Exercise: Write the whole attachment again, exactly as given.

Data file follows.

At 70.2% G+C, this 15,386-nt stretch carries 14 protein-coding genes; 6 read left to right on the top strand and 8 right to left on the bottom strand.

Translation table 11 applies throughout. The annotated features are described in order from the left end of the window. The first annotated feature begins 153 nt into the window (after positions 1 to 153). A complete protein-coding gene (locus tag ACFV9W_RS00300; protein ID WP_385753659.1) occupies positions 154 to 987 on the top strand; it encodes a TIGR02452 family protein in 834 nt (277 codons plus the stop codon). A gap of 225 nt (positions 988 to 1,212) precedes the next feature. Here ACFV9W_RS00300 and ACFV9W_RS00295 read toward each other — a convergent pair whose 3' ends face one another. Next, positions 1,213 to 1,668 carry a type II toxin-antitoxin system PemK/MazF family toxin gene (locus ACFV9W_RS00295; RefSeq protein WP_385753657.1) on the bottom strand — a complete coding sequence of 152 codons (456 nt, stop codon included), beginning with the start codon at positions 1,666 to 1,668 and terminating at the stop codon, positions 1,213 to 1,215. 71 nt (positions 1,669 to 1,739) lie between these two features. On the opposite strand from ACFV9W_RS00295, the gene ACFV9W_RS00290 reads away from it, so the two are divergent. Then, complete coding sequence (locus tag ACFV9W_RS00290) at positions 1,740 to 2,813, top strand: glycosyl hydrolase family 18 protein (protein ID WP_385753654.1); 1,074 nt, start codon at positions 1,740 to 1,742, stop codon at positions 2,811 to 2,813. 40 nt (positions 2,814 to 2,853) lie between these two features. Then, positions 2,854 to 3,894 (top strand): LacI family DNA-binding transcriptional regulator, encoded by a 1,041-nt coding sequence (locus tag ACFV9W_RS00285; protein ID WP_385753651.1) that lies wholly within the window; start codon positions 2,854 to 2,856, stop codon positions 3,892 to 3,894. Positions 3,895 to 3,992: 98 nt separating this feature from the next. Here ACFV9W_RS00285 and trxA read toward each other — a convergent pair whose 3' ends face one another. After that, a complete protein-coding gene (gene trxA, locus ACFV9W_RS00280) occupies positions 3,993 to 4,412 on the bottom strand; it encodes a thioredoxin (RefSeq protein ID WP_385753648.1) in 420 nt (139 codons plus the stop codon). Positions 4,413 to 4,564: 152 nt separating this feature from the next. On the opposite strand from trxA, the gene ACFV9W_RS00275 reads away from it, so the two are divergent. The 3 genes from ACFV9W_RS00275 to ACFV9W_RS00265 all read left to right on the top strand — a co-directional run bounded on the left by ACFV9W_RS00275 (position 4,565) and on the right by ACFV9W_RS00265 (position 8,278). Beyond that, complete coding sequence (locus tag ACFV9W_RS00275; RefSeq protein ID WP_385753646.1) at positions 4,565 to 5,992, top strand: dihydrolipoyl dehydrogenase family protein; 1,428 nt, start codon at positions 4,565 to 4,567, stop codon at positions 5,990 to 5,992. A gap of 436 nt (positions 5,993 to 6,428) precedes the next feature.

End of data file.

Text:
At 70.2% G+C, this 15,386-nt stretch carries 14 protein-coding genes; 6 read left to right on the top strand and 8 right to left on the bottom strand.

Translation table 11 applies throughout. The annotated features are described in order from the left end of the window. The first annotated feature begins 153 nt into the window (after positions 1 to 153). A complete protein-coding gene (locus tag ACFV9W_RS00300; protein ID WP_385753659.1) occupies positions 154 to 987 on the top strand; it encodes a TIGR02452 family protein in 834 nt (277 codons plus the stop codon). A gap of 225 nt (positions 988 to 1,212) precedes the next feature. Here ACFV9W_RS00300 and ACFV9W_RS00295 read toward each other — a convergent pair whose 3' ends face one another. Next, positions 1,213 to 1,668 carry a type II toxin-antitoxin system PemK/MazF family toxin gene (locus ACFV9W_RS00295; RefSeq protein WP_385753657.1) on the bottom strand — a complete coding sequence of 152 codons (456 nt, stop codon included), beginning with the start codon at positions 1,666 to 1,668 and terminating at the stop codon, positions 1,213 to 1,215. 71 nt (positions 1,669 to 1,739) lie between these two features. On the opposite strand from ACFV9W_RS00295, the gene ACFV9W_RS00290 reads away from it, so the two are divergent. Then, complete coding sequence (locus tag ACFV9W_RS00290) at positions 1,740 to 2,813, top strand: glycosyl hydrolase family 18 protein (protein ID WP_385753654.1); 1,074 nt, start codon at positions 1,740 to 1,742, stop codon at positions 2,811 to 2,813. 40 nt (positions 2,814 to 2,853) lie between these two features. Then, positions 2,854 to 3,894 (top strand): LacI family DNA-binding transcriptional regulator, encoded by a 1,041-nt coding sequence (locus tag ACFV9W_RS00285; protein ID WP_385753651.1) that lies wholly within the window; start codon positions 2,854 to 2,856, stop codon positions 3,892 to 3,894. Positions 3,895 to 3,992: 98 nt separating this feature from the next. Here ACFV9W_RS00285 and trxA read toward each other — a convergent pair whose 3' ends face one another. After that, a complete protein-coding gene (gene trxA, locus ACFV9W_RS00280) occupies positions 3,993 to 4,412 on the bottom strand; it encodes a thioredoxin (RefSeq protein ID WP_385753648.1) in 420 nt (139 codons plus the stop codon). Positions 4,413 to 4,564: 152 nt separating this feature from the next. On the opposite strand from trxA, the gene ACFV9W_RS00275 reads away from it, so the two are divergent. The 3 genes from ACFV9W_RS00275 to ACFV9W_RS00265 all read left to right on the top strand — a co-directional run bounded on the left by ACFV9W_RS00275 (position 4,565) and on the right by ACFV9W_RS00265 (position 8,278). Beyond that, complete coding sequence (locus tag ACFV9W_RS00275; RefSeq protein ID WP_385753646.1) at positions 4,565 to 5,992, top strand: dihydrolipoyl dehydrogenase family protein; 1,428 nt, start codon at positions 4,565 to 4,567, stop codon at positions 5,990 to 5,992. A gap of 436 nt (positions 5,993 to 6,428) precedes the next feature.